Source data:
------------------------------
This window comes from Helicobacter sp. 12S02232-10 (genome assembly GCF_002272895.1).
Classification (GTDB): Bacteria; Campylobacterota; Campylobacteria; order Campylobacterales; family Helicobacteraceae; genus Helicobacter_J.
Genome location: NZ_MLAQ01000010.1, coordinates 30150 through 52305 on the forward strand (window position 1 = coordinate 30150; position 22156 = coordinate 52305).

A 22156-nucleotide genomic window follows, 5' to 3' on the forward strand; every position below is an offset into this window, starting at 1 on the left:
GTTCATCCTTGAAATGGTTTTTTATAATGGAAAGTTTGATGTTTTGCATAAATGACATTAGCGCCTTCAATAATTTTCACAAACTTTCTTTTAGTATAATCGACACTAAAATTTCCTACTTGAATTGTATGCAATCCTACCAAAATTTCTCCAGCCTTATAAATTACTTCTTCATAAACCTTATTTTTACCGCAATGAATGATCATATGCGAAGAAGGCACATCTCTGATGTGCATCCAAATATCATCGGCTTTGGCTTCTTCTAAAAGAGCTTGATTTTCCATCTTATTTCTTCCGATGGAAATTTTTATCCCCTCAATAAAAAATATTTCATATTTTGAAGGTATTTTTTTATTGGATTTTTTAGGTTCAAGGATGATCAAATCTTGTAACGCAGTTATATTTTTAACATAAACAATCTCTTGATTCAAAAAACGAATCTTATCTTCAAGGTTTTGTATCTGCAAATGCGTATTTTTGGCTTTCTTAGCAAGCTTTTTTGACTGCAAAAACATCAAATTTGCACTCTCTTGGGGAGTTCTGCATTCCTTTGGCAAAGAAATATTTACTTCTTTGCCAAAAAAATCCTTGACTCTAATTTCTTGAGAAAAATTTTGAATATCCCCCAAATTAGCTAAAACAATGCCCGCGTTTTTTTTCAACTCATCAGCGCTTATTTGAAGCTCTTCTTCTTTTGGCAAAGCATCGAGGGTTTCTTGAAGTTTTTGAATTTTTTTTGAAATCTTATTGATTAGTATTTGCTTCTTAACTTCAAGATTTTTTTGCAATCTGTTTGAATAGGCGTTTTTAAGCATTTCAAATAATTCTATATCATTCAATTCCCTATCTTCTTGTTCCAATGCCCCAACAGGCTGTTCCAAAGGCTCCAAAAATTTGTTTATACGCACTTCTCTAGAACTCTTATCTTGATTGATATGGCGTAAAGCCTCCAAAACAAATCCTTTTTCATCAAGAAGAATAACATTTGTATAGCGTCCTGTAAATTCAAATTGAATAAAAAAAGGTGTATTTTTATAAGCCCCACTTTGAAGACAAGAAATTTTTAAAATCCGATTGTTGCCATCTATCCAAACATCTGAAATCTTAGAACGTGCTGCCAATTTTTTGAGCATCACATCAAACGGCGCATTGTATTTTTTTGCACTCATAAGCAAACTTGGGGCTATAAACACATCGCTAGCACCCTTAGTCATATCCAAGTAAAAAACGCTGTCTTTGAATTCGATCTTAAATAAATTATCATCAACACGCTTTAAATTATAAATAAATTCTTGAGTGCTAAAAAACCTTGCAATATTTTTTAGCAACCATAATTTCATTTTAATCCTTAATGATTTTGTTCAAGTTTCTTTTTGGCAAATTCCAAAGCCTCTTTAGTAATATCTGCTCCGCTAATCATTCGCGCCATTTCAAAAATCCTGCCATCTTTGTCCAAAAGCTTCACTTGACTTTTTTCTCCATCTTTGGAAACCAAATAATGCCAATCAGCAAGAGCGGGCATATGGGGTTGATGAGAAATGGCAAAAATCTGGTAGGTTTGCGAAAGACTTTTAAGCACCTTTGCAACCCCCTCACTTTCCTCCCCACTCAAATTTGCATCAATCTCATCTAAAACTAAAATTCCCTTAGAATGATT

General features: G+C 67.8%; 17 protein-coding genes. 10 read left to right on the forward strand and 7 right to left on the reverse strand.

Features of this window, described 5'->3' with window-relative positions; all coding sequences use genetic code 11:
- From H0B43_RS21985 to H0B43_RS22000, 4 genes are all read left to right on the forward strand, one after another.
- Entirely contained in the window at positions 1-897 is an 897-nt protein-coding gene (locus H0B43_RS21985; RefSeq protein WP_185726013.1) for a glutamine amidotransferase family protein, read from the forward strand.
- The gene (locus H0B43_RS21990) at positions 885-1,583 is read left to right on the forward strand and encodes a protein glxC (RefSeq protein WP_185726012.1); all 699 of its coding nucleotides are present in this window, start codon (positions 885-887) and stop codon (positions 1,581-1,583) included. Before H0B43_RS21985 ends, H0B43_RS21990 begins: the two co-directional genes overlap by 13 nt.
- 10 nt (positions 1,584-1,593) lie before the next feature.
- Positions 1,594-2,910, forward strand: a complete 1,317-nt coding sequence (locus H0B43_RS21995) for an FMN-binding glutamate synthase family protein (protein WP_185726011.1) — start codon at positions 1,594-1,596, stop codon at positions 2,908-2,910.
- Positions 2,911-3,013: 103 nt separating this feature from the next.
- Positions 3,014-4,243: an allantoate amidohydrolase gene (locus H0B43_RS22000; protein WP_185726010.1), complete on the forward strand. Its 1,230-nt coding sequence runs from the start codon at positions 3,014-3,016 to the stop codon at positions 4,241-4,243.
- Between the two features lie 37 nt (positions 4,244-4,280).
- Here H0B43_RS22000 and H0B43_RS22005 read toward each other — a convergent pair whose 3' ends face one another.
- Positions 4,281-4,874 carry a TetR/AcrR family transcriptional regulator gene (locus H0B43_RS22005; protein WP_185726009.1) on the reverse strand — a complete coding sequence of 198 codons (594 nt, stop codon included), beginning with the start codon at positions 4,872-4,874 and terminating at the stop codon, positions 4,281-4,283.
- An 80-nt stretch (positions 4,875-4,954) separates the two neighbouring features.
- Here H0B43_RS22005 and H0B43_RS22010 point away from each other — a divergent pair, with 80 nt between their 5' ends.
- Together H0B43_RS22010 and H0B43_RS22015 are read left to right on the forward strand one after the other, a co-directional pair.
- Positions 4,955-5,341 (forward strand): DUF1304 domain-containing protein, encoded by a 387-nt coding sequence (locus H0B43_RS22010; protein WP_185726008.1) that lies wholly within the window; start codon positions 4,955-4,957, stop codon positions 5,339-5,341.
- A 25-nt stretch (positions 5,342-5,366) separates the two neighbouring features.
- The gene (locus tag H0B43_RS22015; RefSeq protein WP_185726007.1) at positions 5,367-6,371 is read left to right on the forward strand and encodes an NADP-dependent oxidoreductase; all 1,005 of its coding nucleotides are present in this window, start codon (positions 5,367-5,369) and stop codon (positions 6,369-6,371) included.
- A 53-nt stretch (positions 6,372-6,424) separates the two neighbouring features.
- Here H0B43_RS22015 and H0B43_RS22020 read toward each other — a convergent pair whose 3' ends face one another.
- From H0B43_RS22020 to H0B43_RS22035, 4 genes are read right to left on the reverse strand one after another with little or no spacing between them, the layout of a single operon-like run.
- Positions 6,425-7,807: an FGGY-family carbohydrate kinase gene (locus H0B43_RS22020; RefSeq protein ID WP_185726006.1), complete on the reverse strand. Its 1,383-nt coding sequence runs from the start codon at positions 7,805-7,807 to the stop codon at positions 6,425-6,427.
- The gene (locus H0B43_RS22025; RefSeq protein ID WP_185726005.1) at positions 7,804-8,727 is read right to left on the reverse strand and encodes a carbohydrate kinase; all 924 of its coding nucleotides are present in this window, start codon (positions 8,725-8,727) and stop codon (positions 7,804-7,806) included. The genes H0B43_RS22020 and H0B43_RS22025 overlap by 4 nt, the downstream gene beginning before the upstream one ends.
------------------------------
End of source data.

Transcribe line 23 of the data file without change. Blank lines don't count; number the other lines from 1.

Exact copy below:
- The gene (locus tag H0B43_RS22015; RefSeq protein WP_185726007.1) at positions 5,367-6,371 is read left to right on the forward strand and encodes an NADP-dependent oxidoreductase; all 1,005 of its coding nucleotides are present in this window, start codon (positions 5,367-5,369) and stop codon (positions 6,369-6,371) included.